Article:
Editorial: Better justice, incrementally

It’s somewhat ironic that not long after the province released updated statistics showing the Justice on Target program continues to lag, Attorney General Madeleine Meilleur was announcing a new effort called Better Justice Together last week.
The two strategies are by no means the same. Justice on Target was about setting specific goals for speeding up criminal cases while Better Justice Together is a broader effort to make the overall justice system simpler, faster, and less expensive. It includes familiar themes around making the system easier to navigate, supporting mediation and other court alternatives in family law, and doing more to address mental health in the justice system. A key theme is collaboration across the justice system and introducing more modern technology.

It’s all things we’ve heard before. But in a speech last week, Meilleur suggested things would be different this time. “Despite our best efforts, government hasn’t been a leader in harnessing the power of technology,” she said. “The reality is we are not where we should be. So you may be asking yourself, ‘Why now? What’s different this time?’”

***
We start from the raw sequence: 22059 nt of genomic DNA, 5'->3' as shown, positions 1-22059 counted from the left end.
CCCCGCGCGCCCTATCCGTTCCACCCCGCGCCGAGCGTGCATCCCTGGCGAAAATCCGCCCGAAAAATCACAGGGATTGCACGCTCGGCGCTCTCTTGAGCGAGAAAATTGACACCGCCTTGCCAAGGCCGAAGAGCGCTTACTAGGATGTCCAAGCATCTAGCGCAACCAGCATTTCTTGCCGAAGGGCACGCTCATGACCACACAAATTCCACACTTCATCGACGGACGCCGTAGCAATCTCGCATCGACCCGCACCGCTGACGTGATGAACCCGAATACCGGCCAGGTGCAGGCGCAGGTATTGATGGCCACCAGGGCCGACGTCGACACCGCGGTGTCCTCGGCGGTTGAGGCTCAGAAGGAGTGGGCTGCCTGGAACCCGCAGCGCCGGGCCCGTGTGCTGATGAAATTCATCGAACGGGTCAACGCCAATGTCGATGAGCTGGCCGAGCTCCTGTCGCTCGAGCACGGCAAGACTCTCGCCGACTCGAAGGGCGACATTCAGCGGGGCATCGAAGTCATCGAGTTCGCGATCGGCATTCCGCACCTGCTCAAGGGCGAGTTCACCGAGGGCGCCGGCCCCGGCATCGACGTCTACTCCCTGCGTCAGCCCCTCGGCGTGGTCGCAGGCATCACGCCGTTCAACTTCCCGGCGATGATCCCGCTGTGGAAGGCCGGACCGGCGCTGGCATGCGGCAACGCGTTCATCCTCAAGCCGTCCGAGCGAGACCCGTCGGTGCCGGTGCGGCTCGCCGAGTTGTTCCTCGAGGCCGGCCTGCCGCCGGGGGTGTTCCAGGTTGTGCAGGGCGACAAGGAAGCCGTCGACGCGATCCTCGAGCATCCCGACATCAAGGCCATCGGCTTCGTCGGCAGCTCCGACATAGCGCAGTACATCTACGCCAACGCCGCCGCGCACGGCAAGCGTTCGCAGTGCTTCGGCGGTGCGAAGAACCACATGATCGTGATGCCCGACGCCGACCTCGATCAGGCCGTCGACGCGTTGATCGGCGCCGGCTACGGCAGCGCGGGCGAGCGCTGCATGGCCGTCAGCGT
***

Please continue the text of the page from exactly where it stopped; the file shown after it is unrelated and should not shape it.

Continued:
The answer she gave was that the government is now focusing on incremental progress. “We are now focusing our efforts on projects that are incremental, targeted, and meet the expectations of court and tribunal users and the public,” she said, citing changes such as the recent introduction through a pilot project of electronic filing options in the Small Claims Court. The government will be rolling it out across the province in early 2015, she noted.

Other changes planned for the coming year include a pilot project for a search warrants tracking system in Toronto that will allow court staff to more easily search for and find warrants. The government is also planning to expand its Crown case management system that allows for electronic disclosure in Toronto to make it available across the province.

The changes are, admittedly, small and fall short of what people have been demanding for years. But even with something like Justice on Target, which has fallen short of its initial ambitious goals and even its revised ones, lawyers say they’re still seeing progress in court with disclosure coming faster and cases proceeding a bit more smoothly. And with the government having allocated significant money for legal aid, things are improving on that front as well.

The government, then, deserves some credit. It’s certainly not fixing the backlog of issues in the justice system it let fester for years but it has at last shown it’s able to move forward in a modest but more comprehensive way.

Glenn Kauth

For more, see "Justice on Target continues to fall short: stats show."

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